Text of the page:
Updated: July 8, 2011 2:16AM
If only an 8:30 p.m. curfew for the littlest Chicagoans would do the trick.
A trio of aldermen want an earlier curfew for children under 12, forcing them indoors by 8:30 p.m. during the week and 9 p.m. on weekends, the Chicago Sun-Times reported Wednesday. The curfew for kids 12 to 17 would remain 10 p.m. during the week and 11 p.m. on the weekends.
The logic behind it makes perfect sense: These South Side aldermen say too many parents and guardians aren’t doing their job and they’re looking for help protecting their kids — as well as help protecting the rest of us from children bent on making trouble.
“If parents aren’t ready to protect their children, we have to make laws to protect them,” said Ald. Michelle Harris (8th). “If they’re not on street, they are less likely to get shot, to do something they really shouldn’t be doing.”
But will a new law actually accomplish those worthy goals?
We doubt it.
And in the meantime, countless 10-year-olds who love staying out until 9 p.m., enjoying some good, clean fun on a beautiful summer night, will be forced indoors.
For starters, there is no evidence that moving curfew times for juveniles reduces delinquency, says Gary Jensen, a sociology professor at Vanderbilt University. Juvenile offenses peak in the after-school hours.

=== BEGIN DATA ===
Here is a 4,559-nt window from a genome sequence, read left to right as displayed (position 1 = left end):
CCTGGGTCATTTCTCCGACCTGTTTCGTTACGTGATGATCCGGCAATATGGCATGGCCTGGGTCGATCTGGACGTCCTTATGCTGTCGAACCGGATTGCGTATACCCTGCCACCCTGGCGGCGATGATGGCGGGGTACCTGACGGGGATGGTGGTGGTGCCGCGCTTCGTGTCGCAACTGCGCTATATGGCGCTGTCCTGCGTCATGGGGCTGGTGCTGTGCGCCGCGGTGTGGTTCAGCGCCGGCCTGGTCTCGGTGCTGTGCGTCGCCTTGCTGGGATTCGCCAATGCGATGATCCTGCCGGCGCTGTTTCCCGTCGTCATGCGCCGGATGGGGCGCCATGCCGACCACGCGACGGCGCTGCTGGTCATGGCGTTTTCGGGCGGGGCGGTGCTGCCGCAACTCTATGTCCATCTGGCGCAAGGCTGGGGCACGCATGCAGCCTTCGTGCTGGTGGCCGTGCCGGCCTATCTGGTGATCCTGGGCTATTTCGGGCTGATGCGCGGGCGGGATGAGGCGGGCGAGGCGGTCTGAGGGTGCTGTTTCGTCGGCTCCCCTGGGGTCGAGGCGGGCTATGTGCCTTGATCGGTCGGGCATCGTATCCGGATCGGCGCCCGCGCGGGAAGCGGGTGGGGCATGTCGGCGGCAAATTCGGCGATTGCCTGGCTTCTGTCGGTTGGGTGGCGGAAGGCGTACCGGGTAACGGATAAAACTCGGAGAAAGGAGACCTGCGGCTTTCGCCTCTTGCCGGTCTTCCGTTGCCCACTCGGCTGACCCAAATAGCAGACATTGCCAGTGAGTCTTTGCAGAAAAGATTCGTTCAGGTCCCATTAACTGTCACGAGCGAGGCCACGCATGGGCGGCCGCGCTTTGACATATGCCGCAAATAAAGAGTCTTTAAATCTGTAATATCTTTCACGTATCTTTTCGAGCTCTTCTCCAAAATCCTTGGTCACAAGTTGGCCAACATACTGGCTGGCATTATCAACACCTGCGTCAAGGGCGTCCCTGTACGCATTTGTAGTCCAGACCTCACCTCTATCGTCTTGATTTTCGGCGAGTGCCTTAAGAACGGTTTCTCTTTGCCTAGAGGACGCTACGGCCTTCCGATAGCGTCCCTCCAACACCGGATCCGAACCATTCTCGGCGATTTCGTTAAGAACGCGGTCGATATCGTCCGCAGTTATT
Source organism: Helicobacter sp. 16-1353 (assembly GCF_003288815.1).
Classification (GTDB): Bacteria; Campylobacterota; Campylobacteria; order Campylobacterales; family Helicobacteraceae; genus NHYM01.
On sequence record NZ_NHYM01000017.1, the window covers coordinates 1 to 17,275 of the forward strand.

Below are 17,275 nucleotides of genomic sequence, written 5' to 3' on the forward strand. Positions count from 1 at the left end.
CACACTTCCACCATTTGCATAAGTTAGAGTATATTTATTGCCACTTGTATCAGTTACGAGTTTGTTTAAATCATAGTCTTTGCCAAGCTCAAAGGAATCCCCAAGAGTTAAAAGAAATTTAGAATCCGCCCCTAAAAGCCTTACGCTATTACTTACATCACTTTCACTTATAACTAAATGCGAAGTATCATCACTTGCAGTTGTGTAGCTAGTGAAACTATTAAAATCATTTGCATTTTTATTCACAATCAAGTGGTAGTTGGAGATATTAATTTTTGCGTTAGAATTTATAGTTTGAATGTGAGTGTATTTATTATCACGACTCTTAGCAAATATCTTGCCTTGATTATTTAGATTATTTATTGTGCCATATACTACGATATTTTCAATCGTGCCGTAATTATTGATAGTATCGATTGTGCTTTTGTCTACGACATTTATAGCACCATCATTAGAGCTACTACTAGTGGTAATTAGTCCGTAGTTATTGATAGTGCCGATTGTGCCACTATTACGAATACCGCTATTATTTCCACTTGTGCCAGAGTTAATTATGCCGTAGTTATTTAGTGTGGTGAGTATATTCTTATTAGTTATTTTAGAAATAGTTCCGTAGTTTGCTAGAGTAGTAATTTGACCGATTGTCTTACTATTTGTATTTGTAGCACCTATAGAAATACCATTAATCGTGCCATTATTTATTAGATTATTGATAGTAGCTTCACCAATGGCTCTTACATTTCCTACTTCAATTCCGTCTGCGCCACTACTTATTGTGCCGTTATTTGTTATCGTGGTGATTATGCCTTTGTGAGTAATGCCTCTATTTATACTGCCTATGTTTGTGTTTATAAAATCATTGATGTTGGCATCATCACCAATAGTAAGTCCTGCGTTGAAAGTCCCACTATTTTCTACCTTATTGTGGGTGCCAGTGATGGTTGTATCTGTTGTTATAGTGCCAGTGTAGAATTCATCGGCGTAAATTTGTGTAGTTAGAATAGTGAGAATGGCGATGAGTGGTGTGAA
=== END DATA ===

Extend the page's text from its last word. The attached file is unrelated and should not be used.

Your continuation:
And the government, in general, has a poor record of effectively standing in for mom and dad. This is especially true if parents don’t back the law and if police lack enforcement resources.
The Chicago Police don’t have a great track record of going after curfew violators, despite summer crackdowns and tougher penalties in recent years. And given staffing problems, we aren’t confident the police will vigorously enforce this new law, even if they want to.
Mayor Rahm Emanuel and Police Supt. Garry McCarthy both embraced the concept Thursday, though they emphasized that this proposal does not relieve parents of their responsibilities. (Children who are outside and supervised by an adult, or on their way home from a supervised event, are exempt.)
Which gets us to the real problem: parents who won’t or can’t look after their kids — a hugely vexing and growing problem at the heart of this ordinance.
Sending a few kids home at 8:30 p.m. might help, but making a real difference requires far more.
We don’t have all the answers; few do.
But confronting the real problems will bring us closer to real solutions.